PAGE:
Furthermore, India, which is a growing economic power, would be interested in Pacific
Ocean resources such as seabed mining of rare metals for its electrification projects as well
as reef marine life for medicinal or cosmetic use and deep sea fishing.
The setting up of SCORI will enable the Indian government to facilitate these interests using USP’s regional status as a Trojan horse to carry out its agenda in accessing our sea resources across the vast Pacific Ocean.
India is also part of the QUAD Indo-Pacific strategic alliance which also includes the US, Australia and Japan.
There is a danger that SCORI will, in implicit ways, act as India’s strategic maritime connection in the Pacific thus contributing to the already escalating regional geo-political contestation between China and the “Western” powers.
This is an affront to the Pacific people who have been crying out for a peaceful and harmonious region.
The 2050 Strategy for the Blue Pacific Continent, signed by the leaders of the Pacific, tries to guard against all these. Just a few months after the strategy was signed, USP, a regional
institution, has allowed a foreign power to access the resources of the Blue Pacific
Continent without the consent and even knowledge of the Pacific people.
So in short, USP’s VCP, Professor Pal Ahluwalia, has endorsed the potential capture of the sovereign ownership of our oceanic heritage and opening the window for unrestricted exploitation of oceanic data and coastal indigenous knowledge of the Pacific.
This latest saga puts Professor Ahluwalia squarely in the category of security risk to the region and regional governments should quickly do something about it before it is too late, especially when the MOU had already been signed and the plan is now a reality.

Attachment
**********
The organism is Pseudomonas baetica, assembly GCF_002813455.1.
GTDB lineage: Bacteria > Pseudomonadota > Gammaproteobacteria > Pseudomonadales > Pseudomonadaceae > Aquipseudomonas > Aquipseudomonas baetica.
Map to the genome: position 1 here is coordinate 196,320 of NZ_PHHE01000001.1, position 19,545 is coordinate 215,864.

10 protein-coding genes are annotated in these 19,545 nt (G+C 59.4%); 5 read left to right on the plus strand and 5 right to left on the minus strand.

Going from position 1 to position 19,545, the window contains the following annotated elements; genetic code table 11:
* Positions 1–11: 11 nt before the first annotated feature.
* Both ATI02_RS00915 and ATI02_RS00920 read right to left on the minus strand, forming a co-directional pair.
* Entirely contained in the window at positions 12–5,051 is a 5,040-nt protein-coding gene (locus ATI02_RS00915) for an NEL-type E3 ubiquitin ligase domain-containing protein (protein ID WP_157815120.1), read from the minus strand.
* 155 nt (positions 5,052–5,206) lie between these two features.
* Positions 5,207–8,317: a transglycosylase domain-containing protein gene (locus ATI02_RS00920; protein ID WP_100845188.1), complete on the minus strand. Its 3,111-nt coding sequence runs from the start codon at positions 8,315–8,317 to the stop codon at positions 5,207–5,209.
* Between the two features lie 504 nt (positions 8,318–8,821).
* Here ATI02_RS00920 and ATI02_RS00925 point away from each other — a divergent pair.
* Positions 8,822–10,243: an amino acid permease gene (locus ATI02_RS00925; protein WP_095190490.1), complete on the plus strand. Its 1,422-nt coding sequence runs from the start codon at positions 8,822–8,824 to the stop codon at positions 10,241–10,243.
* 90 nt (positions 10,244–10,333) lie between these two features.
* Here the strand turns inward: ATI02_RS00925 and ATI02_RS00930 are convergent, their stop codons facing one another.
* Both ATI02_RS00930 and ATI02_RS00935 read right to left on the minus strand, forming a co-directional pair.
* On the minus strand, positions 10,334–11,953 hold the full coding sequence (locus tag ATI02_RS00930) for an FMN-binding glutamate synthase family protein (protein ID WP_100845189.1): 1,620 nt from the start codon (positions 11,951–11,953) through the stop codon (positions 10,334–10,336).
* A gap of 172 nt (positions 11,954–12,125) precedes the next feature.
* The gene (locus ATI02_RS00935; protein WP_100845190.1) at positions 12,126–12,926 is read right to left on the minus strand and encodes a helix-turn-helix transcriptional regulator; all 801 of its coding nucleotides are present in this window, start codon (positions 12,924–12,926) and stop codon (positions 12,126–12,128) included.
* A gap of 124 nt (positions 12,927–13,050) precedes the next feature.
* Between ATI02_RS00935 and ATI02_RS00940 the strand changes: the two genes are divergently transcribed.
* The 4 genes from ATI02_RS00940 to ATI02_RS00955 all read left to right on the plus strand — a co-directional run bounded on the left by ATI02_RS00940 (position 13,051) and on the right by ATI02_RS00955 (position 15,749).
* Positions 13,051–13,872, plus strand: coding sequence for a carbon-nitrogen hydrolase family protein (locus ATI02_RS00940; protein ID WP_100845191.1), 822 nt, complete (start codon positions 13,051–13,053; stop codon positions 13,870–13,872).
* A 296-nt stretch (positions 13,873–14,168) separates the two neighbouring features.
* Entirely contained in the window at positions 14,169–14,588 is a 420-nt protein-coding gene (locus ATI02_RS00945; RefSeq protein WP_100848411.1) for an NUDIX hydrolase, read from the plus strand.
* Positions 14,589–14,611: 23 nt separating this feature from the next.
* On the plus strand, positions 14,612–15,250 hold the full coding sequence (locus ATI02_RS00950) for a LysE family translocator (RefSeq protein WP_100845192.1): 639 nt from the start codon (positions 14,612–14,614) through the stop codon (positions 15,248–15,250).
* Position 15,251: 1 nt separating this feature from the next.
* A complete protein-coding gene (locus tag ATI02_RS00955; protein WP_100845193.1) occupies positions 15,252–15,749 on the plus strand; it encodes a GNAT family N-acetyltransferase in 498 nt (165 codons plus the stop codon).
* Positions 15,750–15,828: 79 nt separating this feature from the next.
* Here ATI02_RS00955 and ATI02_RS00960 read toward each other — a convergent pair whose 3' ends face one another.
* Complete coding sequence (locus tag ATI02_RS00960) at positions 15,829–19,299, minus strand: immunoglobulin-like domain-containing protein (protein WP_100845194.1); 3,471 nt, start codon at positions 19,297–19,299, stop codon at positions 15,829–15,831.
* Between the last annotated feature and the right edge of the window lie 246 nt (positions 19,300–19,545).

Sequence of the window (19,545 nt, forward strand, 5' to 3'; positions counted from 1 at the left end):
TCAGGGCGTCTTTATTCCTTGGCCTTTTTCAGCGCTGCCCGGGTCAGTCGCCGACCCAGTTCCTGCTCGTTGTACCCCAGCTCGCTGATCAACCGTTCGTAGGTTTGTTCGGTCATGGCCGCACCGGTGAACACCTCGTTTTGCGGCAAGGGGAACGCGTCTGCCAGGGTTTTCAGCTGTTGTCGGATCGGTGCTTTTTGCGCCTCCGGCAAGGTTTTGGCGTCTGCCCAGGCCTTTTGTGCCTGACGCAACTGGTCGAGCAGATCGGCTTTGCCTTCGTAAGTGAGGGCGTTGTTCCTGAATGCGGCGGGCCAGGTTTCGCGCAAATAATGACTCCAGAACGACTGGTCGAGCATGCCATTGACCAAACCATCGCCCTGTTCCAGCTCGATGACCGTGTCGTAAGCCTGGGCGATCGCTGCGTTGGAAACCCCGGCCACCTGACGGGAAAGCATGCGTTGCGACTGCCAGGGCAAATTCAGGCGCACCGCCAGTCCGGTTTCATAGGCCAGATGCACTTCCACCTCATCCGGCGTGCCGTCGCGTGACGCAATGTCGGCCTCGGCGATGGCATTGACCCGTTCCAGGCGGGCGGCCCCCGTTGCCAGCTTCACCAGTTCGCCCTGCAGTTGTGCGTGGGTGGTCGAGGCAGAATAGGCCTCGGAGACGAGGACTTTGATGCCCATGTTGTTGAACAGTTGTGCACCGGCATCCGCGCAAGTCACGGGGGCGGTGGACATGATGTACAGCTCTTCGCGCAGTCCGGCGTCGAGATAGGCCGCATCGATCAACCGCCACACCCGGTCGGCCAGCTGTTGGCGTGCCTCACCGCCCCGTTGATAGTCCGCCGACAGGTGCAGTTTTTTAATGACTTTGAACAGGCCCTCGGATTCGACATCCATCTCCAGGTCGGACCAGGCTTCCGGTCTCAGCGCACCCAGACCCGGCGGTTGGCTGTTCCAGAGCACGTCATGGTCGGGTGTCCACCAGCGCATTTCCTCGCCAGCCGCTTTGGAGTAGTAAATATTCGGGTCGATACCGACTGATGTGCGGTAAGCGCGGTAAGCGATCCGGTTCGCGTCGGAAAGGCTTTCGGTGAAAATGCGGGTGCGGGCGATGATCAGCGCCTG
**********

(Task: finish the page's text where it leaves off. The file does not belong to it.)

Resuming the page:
Together with Professor Sushil Kumar (Director of Research) and Professor Surendra Prasad (Head of the School of Agriculture, Geography, Ocean and Natural Sciences), both of whom are Indian nationals, he has to be answerable to the leaders and people of the region.
Usurpation of state protocol
The second major issue relates to why the Fiji government was not part of the agreement,
especially because a foreign government is setting up an institute on Fiji’s territory.
This is different from the regular aid from Australia, New Zealand and even China where state donors maintain a “hands-off” approach out of respect for the sovereignty of Fiji as well as the independence of USP as a regional institution.
In this case a foreign power is actually setting up an entity in Fiji’s national realm in a regional institution.
As a matter of protocol, was the Fiji government aware of the MOU? Why was there no
relevant provision relating to the participation of the Fiji government in the process?
This is a serious breach of political protocol which Professor Ahluwalia has to be accountable for.
Transparency and consultation
For such a major undertaking which deals with Pacific Ocean resources, coastal people’s
livelihood and coastal environment and their potential exploitation, there should have been
a more transparent, honest and extensive consultation involving governments, regional
organisations, civil society and communities who are going to be directly affected.
This was never done and as a result the project lacks credibility and legitimacy. The MOU itself provided nothing on participation of and benefits to the regional governments, regional organisations and communities.